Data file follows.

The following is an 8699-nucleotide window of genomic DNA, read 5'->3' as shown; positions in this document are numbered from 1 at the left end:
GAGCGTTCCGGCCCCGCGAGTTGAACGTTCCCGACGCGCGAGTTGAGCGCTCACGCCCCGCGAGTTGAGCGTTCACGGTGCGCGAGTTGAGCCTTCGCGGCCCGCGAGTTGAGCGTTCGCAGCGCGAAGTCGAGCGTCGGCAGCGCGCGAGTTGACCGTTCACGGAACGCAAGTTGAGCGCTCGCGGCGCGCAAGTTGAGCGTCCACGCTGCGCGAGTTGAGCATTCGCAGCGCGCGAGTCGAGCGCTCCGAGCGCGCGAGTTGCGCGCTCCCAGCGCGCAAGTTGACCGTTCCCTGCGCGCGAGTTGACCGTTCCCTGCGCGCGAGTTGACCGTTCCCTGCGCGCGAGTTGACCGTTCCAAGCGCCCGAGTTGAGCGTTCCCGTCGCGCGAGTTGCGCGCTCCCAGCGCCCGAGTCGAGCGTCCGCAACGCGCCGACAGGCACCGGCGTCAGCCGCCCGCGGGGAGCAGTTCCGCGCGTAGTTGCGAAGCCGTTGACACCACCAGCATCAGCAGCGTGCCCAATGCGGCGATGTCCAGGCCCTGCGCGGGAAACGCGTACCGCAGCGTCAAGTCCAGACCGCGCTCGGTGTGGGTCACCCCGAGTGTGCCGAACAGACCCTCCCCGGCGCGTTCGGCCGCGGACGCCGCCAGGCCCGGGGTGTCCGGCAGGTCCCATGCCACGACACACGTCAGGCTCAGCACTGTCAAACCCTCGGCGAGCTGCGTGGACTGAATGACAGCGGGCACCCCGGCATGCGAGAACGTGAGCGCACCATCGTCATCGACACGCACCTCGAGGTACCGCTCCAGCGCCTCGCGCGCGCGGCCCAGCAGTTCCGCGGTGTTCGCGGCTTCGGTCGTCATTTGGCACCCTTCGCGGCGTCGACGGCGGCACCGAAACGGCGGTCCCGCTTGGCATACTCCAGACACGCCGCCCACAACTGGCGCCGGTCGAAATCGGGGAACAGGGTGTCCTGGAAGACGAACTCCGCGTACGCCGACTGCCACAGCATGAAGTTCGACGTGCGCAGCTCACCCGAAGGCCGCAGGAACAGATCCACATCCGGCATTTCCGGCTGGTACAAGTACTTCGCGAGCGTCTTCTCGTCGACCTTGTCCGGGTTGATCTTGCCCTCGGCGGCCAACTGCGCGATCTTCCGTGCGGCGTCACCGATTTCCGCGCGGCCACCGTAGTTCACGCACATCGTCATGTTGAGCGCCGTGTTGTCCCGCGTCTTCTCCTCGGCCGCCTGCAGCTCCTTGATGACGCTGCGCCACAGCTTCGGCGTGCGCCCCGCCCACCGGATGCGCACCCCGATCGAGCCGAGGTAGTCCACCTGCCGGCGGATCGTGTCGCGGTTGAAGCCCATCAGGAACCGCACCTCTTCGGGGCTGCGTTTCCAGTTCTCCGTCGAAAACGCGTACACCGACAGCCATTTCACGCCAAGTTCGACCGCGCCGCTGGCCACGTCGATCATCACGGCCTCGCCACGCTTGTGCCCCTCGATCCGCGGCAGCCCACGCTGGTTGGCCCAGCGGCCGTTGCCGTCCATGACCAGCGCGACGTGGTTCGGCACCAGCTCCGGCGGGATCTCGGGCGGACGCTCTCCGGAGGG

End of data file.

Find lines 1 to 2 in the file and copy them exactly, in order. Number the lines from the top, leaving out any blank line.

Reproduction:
The following is an 8699-nucleotide window of genomic DNA, read 5'->3' as shown; positions in this document are numbered from 1 at the left end:
GAGCGTTCCGGCCCCGCGAGTTGAACGTTCCCGACGCGCGAGTTGAGCGCTCACGCCCCGCGAGTTGAGCGTTCACGGTGCGCGAGTTGAGCCTTCGCGGCCCGCGAGTTGAGCGTTCGCAGCGCGAAGTCGAGCGTCGGCAGCGCGCGAGTTGACCGTTCACGGAACGCAAGTTGAGCGCTCGCGGCGCGCAAGTTGAGCGTCCACGCTGCGCGAGTTGAGCATTCGCAGCGCGCGAGTCGAGCGCTCCGAGCGCGCGAGTTGCGCGCTCCCAGCGCGCAAGTTGACCGTTCCCTGCGCGCGAGTTGACCGTTCCCTGCGCGCGAGTTGACCGTTCCCTGCGCGCGAGTTGACCGTTCCAAGCGCCCGAGTTGAGCGTTCCCGTCGCGCGAGTTGCGCGCTCCCAGCGCCCGAGTCGAGCGTCCGCAACGCGCCGACAGGCACCGGCGTCAGCCGCCCGCGGGGAGCAGTTCCGCGCGTAGTTGCGAAGCCGTTGACACCACCAGCATCAGCAGCGTGCCCAATGCGGCGATGTCCAGGCCCTGCGCGGGAAACGCGTACCGCAGCGTCAAGTCCAGACCGCGCTCGGTGTGGGTCACCCCGAGTGTGCCGAACAGACCCTCCCCGGCGCGTTCGGCCGCGGACGCCGCCAGGCCCGGGGTGTCCGGCAGGTCCCATGCCACGACACACGTCAGGCTCAGCACTGTCAAACCCTCGGCGAGCTGCGTGGACTGAATGACAGCGGGCACCCCGGCATGCGAGAACGTGAGCGCACCATCGTCATCGACACGCACCTCGAGGTACCGCTCCAGCGCCTCGCGCGCGCGGCCCAGCAGTTCCGCGGTGTTCGCGGCTTCGGTCGTCATTTGGCACCCTTCGCGGCGTCGACGGCGGCACCGAAACGGCGGTCCCGCTTGGCATACTCCAGACACGCCGCCCACAACTGGCGCCGGTCGAAATCGGGGAACAGGGTGTCCTGGAAGACGAACTCCGCGTACGCCGACTGCCACAGCATGAAGTTCGACGTGCGCAGCTCACCCGAAGGCCGCAGGAACAGATCCACATCCGGCATTTCCGGCTGGTACAAGTACTTCGCGAGCGTCTTCTCGTCGACCTTGTCCGGGTTGATCTTGCCCTCGGCGGCCAACTGCGCGATCTTCCGTGCGGCGTCACCGATTTCCGCGCGGCCACCGTAGTTCACGCACATCGTCATGTTGAGCGCCGTGTTGTCCCGCGTCTTCTCCTCGGCCGCCTGCAGCTCCTTGATGACGCTGCGCCACAGCTTCGGCGTGCGCCCCGCCCACCGGATGCGCACCCCGATCGAGCCGAGGTAGTCCACCTGCCGGCGGATCGTGTCGCGGTTGAAGCCCATCAGGAACCGCACCTCTTCGGGGCTGCGTTTCCAGTTCTCCGTCGAAAACGCGTACACCGACAGCCATTTCACGCCAAGTTCGACCGCGCCGCTGGCCACGTCGATCATCACGGCCTCGCCACGCTTGTGCCCCTCGATCCGCGGCAGCCCACGCTGGTTGGCCCAGCGGCCGTTGCCGTCCATGACCAGCGCGACGTGGTTCGGCACCAGCTCCGGCGGGATCTCGGGCGGACGCTCTCCGGAGGG